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Old July 13th, 2005, 11:02 AM   #31
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Quote:
Originally Posted by Matt Gettemeier
Do not edit with phones. Ever. It only leads to misery... if you can, get a small TV connected to your NLE so you see/hear what your viewers will.

... always wasting time on stuff I couldn't hear later... now I finally know what's worth spending time on and what isn't.
I can certainly appreciate that. But I wonder about one thing. What about people who have home theater systems where the digital sound is played through quality receivers/amps and then to quality speakers? Wouldn't you want to have audio that sounded good through such a system?
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Old July 13th, 2005, 11:14 AM   #32
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Well when you consider the quality of studio monitors and good amps then your right there.

Even the cheepest JBL studio monitors play things I don't hear my computer speakers play. You got to assume they are as close to a high quality home theater system vs anything else.

I'm feeling the pinch so I think i'll buy a monitor amp today then build some speakers over the weekend. Any suggestions for a lower cost quality amp?
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Old July 13th, 2005, 11:33 AM   #33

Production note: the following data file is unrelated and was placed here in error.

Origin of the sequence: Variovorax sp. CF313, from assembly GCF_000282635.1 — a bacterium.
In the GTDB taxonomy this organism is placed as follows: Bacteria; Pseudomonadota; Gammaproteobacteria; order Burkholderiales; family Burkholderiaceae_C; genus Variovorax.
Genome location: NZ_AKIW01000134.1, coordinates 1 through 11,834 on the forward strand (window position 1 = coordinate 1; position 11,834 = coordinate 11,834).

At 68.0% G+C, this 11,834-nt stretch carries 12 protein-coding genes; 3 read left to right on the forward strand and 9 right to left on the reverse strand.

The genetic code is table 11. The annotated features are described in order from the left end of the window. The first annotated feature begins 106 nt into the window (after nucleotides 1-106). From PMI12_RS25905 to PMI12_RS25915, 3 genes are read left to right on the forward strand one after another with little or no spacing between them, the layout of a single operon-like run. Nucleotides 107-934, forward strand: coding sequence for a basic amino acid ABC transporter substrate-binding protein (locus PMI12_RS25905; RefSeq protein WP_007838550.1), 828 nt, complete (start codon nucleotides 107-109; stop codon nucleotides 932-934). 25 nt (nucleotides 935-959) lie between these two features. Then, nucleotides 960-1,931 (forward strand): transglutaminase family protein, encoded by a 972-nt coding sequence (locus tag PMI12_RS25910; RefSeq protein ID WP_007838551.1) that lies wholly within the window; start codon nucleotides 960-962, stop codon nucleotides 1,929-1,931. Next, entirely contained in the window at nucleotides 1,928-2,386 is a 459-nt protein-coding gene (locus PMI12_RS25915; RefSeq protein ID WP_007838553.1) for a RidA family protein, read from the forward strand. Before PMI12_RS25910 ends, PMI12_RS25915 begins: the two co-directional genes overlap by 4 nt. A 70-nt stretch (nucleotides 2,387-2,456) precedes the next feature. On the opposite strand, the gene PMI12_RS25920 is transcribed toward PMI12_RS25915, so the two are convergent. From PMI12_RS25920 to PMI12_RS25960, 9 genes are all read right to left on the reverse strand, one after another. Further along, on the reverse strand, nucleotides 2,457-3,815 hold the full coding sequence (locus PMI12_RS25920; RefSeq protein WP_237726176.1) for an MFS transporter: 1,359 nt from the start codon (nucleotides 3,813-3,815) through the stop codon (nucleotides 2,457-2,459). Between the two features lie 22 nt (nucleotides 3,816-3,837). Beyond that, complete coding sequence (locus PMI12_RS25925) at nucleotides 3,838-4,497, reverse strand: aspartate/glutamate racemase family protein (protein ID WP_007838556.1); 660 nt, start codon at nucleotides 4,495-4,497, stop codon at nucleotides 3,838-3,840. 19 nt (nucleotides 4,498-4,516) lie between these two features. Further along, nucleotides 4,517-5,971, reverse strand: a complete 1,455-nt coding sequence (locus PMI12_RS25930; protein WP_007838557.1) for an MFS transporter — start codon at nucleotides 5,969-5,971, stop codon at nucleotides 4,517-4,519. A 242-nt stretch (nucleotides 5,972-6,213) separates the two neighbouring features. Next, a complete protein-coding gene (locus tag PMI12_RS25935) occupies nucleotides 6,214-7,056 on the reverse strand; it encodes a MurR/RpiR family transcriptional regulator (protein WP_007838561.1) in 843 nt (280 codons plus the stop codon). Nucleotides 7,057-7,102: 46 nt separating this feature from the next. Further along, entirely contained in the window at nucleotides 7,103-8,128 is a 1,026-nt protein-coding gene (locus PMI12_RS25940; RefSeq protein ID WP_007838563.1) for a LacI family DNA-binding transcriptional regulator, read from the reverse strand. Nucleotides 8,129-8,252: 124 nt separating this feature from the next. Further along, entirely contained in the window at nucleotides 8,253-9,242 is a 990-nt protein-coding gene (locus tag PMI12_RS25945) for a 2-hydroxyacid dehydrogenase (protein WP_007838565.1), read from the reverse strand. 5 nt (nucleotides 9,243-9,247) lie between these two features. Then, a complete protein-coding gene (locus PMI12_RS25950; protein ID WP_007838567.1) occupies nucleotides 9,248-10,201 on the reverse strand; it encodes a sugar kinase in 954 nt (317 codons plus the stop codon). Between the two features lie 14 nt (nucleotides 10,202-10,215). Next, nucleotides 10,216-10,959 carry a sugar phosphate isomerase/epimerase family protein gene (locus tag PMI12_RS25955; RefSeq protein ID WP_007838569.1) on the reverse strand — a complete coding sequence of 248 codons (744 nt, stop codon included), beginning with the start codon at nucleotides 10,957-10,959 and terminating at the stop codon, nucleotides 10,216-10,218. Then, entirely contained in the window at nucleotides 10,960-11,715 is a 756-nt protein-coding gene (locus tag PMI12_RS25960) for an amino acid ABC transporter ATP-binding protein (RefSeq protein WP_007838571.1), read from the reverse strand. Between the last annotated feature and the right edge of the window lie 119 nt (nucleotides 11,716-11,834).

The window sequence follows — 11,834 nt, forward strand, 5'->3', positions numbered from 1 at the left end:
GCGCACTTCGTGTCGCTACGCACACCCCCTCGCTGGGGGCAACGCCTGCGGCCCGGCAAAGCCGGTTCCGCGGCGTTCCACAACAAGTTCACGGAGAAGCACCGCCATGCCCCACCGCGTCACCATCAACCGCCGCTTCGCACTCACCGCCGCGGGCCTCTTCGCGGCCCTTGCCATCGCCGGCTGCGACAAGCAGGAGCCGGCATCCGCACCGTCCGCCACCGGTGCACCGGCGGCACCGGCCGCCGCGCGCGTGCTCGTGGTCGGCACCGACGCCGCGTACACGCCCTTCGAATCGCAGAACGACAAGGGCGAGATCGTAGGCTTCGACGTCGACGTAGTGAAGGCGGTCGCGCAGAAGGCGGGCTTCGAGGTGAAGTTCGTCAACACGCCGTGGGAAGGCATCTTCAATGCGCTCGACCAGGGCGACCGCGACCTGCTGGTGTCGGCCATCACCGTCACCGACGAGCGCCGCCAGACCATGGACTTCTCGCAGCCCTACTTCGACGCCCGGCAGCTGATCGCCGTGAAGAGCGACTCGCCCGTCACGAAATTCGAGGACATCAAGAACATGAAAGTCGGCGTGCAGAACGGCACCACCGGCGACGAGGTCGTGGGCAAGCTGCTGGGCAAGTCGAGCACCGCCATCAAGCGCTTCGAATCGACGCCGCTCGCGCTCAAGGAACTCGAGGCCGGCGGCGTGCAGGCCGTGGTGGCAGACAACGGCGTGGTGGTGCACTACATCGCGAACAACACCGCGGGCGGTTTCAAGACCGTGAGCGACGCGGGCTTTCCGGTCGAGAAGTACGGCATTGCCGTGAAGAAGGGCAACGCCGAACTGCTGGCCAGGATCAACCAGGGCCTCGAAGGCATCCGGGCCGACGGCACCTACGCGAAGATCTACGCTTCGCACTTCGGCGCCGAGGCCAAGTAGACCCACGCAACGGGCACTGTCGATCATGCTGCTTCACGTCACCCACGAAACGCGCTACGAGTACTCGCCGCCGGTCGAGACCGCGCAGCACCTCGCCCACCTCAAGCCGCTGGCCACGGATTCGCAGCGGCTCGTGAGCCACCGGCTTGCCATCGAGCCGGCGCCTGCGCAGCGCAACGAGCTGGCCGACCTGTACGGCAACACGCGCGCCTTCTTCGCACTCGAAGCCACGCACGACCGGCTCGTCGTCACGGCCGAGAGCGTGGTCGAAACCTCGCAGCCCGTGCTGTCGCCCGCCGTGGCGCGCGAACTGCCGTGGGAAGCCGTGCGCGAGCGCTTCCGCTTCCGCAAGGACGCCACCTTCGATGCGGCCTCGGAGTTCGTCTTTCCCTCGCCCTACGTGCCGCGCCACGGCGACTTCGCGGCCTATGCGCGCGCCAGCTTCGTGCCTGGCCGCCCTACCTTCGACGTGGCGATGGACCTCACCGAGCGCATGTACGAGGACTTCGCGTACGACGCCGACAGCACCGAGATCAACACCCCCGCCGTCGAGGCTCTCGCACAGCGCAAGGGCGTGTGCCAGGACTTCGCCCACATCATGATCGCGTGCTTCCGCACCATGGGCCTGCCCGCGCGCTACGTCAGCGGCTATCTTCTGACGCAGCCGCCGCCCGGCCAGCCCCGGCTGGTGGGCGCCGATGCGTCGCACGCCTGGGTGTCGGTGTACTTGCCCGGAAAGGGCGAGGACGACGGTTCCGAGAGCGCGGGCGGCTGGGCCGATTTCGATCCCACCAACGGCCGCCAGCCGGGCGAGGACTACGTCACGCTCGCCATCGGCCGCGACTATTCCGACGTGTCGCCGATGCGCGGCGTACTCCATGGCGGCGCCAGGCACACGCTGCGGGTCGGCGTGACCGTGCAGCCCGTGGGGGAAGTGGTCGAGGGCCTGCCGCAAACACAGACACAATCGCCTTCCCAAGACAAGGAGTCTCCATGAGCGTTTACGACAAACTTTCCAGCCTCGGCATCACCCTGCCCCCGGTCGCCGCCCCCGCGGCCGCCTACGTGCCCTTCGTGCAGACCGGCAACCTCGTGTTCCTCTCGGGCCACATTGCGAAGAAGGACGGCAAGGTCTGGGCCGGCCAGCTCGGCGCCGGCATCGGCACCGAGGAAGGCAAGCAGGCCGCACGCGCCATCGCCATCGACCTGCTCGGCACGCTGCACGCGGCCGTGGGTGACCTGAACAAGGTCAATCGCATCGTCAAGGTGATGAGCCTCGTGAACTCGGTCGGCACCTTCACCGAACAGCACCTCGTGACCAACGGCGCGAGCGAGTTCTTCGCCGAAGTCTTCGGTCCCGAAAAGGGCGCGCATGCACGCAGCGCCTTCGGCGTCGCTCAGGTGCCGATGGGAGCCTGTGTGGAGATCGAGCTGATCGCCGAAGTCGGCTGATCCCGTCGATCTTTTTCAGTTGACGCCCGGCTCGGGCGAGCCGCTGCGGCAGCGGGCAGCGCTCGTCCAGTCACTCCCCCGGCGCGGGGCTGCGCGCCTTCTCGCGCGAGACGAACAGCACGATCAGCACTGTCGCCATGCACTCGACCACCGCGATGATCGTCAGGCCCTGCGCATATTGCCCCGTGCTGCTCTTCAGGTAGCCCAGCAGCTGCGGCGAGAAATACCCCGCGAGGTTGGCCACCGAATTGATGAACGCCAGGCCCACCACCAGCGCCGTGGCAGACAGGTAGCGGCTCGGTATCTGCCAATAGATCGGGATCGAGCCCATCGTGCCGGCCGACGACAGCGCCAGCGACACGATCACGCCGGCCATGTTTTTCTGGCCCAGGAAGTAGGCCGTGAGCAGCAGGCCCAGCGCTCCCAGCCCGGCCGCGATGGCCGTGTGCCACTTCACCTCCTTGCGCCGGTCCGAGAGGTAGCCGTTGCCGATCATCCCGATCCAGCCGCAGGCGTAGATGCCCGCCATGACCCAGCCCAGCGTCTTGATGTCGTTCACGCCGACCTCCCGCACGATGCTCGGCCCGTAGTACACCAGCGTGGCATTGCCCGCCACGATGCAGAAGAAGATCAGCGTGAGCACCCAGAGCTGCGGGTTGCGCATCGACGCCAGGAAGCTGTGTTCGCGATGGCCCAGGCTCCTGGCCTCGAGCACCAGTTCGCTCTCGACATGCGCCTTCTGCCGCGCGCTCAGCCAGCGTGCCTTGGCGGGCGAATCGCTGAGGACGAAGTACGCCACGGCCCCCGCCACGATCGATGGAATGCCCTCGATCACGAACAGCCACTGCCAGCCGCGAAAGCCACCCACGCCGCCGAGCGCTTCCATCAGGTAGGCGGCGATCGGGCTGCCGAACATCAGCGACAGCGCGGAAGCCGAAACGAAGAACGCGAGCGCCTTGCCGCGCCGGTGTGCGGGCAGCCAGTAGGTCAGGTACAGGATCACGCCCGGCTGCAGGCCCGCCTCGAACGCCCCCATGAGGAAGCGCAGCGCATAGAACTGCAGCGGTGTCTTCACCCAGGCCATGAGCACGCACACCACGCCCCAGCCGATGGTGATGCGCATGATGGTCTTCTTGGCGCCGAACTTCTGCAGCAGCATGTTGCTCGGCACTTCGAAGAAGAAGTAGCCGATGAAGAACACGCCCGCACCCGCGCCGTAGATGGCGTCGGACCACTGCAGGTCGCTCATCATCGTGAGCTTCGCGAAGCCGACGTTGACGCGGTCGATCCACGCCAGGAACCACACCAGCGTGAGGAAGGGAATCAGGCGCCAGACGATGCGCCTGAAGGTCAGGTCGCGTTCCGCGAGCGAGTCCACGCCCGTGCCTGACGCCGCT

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Quote:
Originally Posted by Pete Wilie
I can certainly appreciate that. But I wonder about one thing. What about people who have home theater systems where the digital sound is played through quality receivers/amps and then to quality speakers? Wouldn't you want to have audio that sounded good through such a system?
Overall, this is exactly true. On the video side, you can color correct through a junky Walmart monitor, or you can correct with a calibrated BVM monitor. At the end of the day, you can always suggest that "most people have the Walmart TV's" and that's probably somewhat accurate.
Or, you can realize that (if this is what you do for a living) that you need to not only meet the grade of the end user, but surpass it by at least a median margin, because while the Walmart TV owner might not miss it, the smaller percentage of very high quality gear will definitely miss the better video effort. Same is said for audio. For noise reduction, I use headphones in editing. For most everything else, I monitor on my Hothouses, Genelecs, or Mackie 626 system, depending on which room I'm in. For me, it doesn't matter if I'm doing a 30 second spot or a 4 hour doc for PBS, it effectively needs the same attention, and I need to hear everything with no assumptions on what the viewer/listener will be listening through. They might own a mono TV, a Bose home theatre system, or a high end set of Martin-Logan imaging transducers with a custom-built tube amp. My job isn't to worry about them, my job is to first satisfy the demands of the client, second to satisfy industry standards (as long as the client is in line with standards) and finally to satisfy myself that I've not let anything slip because I've invested in a good set of audio monitors that meet or exceed my ability to hear what is in the mix, and provide me with the palette I need, to work with, not work in spite of or against.
Audio monitors are your window to the final product, just like a video monitor is, and no less detail should be attended to for audio than for video. Even moreso, audio is far and away more important than video in most every production situation.
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